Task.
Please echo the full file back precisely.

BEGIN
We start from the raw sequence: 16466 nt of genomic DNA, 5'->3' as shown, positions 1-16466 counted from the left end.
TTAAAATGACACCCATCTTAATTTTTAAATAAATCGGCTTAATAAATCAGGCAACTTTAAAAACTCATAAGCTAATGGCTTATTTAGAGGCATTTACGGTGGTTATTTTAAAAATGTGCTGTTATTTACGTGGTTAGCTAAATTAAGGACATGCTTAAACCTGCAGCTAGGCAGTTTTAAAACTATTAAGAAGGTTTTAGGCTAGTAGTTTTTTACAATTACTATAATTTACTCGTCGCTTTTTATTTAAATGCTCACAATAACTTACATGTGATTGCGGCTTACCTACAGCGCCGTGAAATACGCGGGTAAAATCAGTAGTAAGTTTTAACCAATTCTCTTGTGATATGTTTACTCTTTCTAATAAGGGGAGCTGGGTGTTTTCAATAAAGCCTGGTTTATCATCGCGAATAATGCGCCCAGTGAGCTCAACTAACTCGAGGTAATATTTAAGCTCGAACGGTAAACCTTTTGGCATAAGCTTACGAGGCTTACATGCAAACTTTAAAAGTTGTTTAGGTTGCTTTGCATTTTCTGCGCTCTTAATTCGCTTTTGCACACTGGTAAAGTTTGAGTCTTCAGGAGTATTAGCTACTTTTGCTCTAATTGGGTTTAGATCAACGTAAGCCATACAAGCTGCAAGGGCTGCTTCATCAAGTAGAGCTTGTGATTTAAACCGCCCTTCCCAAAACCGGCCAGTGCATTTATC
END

We start from the raw sequence: 16466 nt of genomic DNA, 5'->3' as shown, positions 1-16466 counted from the left end.
TTAAAATGACACCCATCTTAATTTTTAAATAAATCGGCTTAATAAATCAGGCAACTTTAAAAACTCATAAGCTAATGGCTTATTTAGAGGCATTTACGGTGGTTATTTTAAAAATGTGCTGTTATTTACGTGGTTAGCTAAATTAAGGACATGCTTAAACCTGCAGCTAGGCAGTTTTAAAACTATTAAGAAGGTTTTAGGCTAGTAGTTTTTTACAATTACTATAATTTACTCGTCGCTTTTTATTTAAATGCTCACAATAACTTACATGTGATTGCGGCTTACCTACAGCGCCGTGAAATACGCGGGTAAAATCAGTAGTAAGTTTTAACCAATTCTCTTGTGATATGTTTACTCTTTCTAATAAGGGGAGCTGGGTGTTTTCAATAAAGCCTGGTTTATCATCGCGAATAATGCGCCCAGTGAGCTCAACTAACTCGAGGTAATATTTAAGCTCGAACGGTAAACCTTTTGGCATAAGCTTACGAGGCTTACATGCAAACTTTAAAAGTTGTTTAGGTTGCTTTGCATTTTCTGCGCTCTTAATTCGCTTTTGCACACTGGTAAAGTTTGAGTCTTCAGGAGTATTAGCTACTTTTGCTCTAATTGGGTTTAGATCAACGTAAGCCATACAAGCTGCAAGGGCTGCTTCATCAAGTAGAGCTTGTGATTTAAACCGCCCTTCCCAAAACCGGCCAGTGCATTTATC